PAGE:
Tuesday, January 09, 2007

Praying for Parking Spaces

My Pastor approvingly cited this article on praying for parking spaces. I tried to comment there, but first CoComments wouldn't work, and then the picture that contains letters I'm supposed to copy to prevent robots wouldn't load. So I'm writing here. Sorry, Bob.

Hmmm. Read the article. Not sure how much I agree. The author writes,
[P]raying for parking is poor theology. In Philip Yancey’s new book on prayer, he quotes a philosophy professor on the subject: "If God can influence the course of events, then a God who is willing to cure colds and provide parking spaces but is not willing to prevent Auschwitz and Hiroshima is morally repugnant." The point is not what kind of god God is, but what kind of God we believe him to be, and what our prayers say about our vision of him.
This appears to imply that, in order for God not to be "morally repugnant," there must be some hierarchy of importance, comprehensible to us, that God follows in choosing what situations to intervene in and what situations not to. But that is not the pattern of Scripture. The same God that sprung Peter from prison had already allowed the Apostle James to be executed, and would later let Paul rot in jail for over four years. He has reasons that are beyond us. He doesn't have to conform to our idea of dignity, or importance.

I probably have prayed for parking spaces, now and again, when I'm in a serious time crunch and the course of my life has forced me into an inescapable position of having to go into a store and buy something at that particular moment <shudder>. I've also been known deliberately to take a parking space further from the entrance than necessary because there are those who may have more trouble than I do taking a few extra steps.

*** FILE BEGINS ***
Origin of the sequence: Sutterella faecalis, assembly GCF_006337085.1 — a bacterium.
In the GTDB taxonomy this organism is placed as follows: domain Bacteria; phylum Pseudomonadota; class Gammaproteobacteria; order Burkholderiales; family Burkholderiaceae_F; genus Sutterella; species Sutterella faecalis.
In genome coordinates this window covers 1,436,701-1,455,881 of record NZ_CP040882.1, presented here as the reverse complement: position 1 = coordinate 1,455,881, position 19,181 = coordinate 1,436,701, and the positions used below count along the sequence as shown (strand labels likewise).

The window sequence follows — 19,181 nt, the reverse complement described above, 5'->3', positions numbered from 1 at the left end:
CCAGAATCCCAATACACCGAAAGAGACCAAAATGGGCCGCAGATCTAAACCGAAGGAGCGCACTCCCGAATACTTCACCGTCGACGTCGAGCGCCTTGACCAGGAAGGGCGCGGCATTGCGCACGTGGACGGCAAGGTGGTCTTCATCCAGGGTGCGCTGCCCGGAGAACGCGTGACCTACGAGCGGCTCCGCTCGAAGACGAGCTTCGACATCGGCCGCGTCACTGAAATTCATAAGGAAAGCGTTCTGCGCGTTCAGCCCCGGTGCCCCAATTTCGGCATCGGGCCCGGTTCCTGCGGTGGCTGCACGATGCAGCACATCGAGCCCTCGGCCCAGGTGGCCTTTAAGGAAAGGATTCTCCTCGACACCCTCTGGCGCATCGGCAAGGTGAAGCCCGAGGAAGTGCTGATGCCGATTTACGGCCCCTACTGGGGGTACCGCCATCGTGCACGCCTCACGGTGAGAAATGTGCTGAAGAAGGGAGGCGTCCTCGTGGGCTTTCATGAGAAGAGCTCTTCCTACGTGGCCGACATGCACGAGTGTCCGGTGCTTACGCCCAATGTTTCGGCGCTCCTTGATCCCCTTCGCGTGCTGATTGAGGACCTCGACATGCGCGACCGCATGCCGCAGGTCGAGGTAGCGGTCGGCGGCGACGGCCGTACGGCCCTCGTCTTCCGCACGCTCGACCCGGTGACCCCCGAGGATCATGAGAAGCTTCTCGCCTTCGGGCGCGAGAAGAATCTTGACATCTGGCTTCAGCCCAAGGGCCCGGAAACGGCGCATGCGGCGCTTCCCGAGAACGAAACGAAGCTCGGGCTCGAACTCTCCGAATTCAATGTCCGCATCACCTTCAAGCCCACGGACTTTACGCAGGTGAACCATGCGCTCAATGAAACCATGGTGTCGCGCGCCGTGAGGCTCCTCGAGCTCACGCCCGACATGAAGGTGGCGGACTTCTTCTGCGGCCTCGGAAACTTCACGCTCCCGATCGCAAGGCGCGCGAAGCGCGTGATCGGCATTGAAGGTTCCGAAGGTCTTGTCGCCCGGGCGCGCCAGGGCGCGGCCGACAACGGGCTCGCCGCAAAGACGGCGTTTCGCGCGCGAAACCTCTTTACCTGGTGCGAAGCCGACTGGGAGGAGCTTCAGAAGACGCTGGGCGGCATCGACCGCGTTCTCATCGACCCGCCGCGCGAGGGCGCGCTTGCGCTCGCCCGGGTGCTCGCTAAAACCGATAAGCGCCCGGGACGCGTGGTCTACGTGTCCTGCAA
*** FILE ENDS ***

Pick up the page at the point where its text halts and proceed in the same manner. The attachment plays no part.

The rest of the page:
If our prayers reflect simple greed or selfishness ("Lord, let me get that space ahead of the other guy who obviously wants it"), well then, yeah, that's not good. But should we avoid praying for things because we think they are not worthy of God's attention? Perish the thought! I say pray for everything, and let God sort out what He wants to pay attention to.


  1. I was jarred a bit by that quote, too, but understanding that it was a third generation quote, (Dodd quoting Yancey quoting a philosophy professor) I chose to focus more on the content of the article itself. Dodd isn't trying to argue that we shouldn't pray about small things. On the contrary, he says "...he’s compassionate enough and incredible enough to be concerned about the minutia of our lives." The point of the article, as I understood it, was that praying for comfort ("those unwilling to walk 50 additional yards") is to misunderstand what God does in our lives. Based on your final paragraph, I think you and Dodd may be agreeing violently.

  2. I don't know. Dodd's article, for me, slid into incomprehensibility when he expressed "gratitude" to God for getting him out of South Boston and the horrendous traffic there (although on that factual point, I do violently agree) and into Colorado Springs, where parking is ample.

    But the real sticking point is that I don't know anyone who prays for a parking space merely to get 50 yards closer (although I can quite imagine it, in Colorado Springs. I've only done so, and only heard of other people doing so, when there was a sense of desperation because of the exigencies of a particular situation.